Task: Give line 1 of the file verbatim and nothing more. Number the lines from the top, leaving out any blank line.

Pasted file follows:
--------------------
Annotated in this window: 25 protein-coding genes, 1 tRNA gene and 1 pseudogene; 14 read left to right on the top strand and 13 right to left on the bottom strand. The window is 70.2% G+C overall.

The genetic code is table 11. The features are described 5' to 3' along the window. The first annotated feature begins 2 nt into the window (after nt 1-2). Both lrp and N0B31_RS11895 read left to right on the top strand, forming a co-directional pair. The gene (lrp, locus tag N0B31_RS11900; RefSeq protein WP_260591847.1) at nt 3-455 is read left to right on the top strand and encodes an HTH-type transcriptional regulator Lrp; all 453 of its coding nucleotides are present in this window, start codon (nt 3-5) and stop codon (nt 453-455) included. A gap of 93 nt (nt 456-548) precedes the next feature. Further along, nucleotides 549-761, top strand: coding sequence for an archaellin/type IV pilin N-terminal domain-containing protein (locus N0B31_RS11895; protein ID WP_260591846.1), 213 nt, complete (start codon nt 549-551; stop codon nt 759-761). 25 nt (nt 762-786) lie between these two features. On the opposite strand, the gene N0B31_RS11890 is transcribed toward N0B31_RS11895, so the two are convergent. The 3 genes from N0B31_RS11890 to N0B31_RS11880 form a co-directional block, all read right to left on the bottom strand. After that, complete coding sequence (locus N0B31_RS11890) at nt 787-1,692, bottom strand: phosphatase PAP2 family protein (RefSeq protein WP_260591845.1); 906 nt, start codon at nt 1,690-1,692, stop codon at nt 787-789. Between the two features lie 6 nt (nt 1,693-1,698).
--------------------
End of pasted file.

Annotated in this window: 25 protein-coding genes, 1 tRNA gene and 1 pseudogene; 14 read left to right on the top strand and 13 right to left on the bottom strand. The window is 70.2% G+C overall.